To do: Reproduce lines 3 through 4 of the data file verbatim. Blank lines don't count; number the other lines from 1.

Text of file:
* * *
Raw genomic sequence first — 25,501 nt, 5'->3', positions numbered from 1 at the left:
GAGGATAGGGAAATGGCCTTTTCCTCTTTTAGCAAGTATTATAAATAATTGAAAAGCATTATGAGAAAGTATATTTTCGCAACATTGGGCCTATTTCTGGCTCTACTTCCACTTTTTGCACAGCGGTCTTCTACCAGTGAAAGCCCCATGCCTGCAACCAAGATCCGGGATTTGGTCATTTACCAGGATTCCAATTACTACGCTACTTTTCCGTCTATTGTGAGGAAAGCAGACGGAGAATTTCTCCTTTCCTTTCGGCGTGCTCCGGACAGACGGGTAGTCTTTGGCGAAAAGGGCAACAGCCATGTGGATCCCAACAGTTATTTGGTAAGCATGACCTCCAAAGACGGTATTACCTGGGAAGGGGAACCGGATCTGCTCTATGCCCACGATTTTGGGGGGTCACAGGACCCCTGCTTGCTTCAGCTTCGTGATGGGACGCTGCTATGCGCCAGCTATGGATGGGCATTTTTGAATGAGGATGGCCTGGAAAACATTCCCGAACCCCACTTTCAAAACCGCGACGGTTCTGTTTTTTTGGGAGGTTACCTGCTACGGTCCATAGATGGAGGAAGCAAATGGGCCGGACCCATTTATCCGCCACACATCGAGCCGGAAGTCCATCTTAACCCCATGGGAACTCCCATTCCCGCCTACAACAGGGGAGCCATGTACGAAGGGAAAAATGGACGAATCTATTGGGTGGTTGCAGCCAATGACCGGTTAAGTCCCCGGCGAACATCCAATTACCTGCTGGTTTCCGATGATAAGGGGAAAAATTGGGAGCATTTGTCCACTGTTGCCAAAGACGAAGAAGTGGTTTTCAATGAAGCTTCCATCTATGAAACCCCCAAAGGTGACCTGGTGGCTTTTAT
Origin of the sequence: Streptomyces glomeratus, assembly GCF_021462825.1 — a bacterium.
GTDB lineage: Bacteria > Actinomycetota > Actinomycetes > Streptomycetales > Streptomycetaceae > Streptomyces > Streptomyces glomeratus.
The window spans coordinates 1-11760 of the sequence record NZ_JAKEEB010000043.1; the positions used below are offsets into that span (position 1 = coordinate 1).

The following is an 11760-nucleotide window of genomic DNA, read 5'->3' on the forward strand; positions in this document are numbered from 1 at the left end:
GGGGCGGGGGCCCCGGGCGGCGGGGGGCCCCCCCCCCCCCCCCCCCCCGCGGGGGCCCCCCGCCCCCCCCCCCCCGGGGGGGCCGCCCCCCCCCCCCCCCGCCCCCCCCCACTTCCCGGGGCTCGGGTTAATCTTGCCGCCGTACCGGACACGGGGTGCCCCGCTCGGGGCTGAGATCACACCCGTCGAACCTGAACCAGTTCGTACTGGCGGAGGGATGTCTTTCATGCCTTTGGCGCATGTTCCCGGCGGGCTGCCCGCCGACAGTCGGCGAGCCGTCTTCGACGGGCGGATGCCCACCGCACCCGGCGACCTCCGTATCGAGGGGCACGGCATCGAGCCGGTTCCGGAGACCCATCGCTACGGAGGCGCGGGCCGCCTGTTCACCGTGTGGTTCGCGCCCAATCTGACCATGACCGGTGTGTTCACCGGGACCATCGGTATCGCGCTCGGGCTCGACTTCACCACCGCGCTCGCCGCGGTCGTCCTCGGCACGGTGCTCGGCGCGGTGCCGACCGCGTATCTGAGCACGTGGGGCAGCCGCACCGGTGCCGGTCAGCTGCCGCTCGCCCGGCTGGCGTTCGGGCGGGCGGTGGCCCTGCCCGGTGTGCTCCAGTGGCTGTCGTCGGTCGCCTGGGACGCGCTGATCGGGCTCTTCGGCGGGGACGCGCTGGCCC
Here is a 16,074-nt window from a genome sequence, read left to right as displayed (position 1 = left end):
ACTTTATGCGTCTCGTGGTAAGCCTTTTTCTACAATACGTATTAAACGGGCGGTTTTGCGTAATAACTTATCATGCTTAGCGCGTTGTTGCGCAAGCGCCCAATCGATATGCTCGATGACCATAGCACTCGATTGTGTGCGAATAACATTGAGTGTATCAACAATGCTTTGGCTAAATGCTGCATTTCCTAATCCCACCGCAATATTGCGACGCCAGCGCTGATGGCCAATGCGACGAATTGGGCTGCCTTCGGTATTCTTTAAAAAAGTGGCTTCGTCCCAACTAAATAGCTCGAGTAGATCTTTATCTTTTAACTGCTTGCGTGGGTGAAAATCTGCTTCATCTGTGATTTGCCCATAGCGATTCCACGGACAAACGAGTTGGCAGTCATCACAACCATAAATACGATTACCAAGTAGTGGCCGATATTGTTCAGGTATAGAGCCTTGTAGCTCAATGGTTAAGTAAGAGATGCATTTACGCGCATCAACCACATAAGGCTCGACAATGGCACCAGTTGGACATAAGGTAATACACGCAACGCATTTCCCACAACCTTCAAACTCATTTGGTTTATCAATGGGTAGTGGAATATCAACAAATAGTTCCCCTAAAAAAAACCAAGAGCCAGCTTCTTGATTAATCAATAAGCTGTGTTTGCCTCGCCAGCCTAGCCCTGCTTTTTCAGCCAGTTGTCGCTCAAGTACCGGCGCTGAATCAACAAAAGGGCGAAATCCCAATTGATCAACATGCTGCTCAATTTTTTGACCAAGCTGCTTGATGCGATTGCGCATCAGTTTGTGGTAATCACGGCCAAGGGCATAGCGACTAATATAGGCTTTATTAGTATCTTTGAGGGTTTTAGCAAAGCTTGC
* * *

Origin of the sequence: Streptomyces glomeratus, assembly GCF_021462825.1 — a bacterium.
GTDB lineage: Bacteria > Actinomycetota > Actinomycetes > Streptomycetales > Streptomycetaceae > Streptomyces > Streptomyces glomeratus.